STYLE: Unlike other gunsmiths who changed styles from gun to gun, Armstrong is noted for keeping a similar style in all his works. Most rifles in the MESDA collection have imported parts, but Armstrong made every piece himself. Typical features of the Emmitsburg School that are evident in the piece include: 1. initials in script on the lock, 2. a straight, high comb set away from the wrist by carving that extends towards the cheek and patchbox, 3. fine fore-stock molding, 4. six screws fastening the patchbox head, and 5. a long muzzle cap.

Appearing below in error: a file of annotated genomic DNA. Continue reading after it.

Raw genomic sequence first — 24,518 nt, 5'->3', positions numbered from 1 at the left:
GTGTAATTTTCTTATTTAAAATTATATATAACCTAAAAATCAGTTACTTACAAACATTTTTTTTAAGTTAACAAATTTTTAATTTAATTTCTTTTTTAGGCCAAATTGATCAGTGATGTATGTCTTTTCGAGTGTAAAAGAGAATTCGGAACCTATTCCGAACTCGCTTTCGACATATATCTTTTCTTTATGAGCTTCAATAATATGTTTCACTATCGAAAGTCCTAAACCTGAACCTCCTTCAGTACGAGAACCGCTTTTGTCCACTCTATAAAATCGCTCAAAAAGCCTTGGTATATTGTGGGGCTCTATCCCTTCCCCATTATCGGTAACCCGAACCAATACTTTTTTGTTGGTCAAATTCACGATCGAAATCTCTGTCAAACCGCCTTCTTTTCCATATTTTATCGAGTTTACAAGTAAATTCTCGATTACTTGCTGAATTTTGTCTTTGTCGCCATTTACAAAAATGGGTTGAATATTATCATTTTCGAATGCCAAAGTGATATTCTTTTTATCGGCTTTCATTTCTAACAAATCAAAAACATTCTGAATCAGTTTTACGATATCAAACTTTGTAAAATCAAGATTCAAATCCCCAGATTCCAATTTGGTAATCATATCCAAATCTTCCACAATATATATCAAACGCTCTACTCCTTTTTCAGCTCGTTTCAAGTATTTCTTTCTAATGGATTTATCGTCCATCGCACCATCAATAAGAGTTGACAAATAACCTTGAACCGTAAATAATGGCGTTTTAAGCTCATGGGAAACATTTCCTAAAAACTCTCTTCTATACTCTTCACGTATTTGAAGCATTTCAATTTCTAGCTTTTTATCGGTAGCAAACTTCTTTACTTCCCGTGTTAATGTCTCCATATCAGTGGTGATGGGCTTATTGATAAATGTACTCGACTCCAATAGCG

TERMINOLOGY: Technically this is not a rifle because it does not have spiral grooves in the bore of the gun. The grooves allowed the gun to shoot more accurately and further. The inside of this gun is smooth. A later owner probably had the barrel made smooth so that it could function as a shotgun. See: ARMS MAKERS OF MARYLAND; ARMS MAKING IN MARYLAND; GUNSMITHS OF PEN-MAR-VA, 1790-1840; THOUGHTS ON THE KENTUCKY RIFLE IN ITS GOLDEN AGE)
MAKER: John Armstrong (ca. 1770-1841) is considered by many to be the most important gunsmith in early Maryland. Based in the Frederick County town of Emmitsburg, he took several apprentices to the gunsmithing trade and is documented performing various metalworking tasks for the Roman Catholic girls school, St. Joseph’s Academy, under the leadership of Mother Elizabeth Ann Seaton.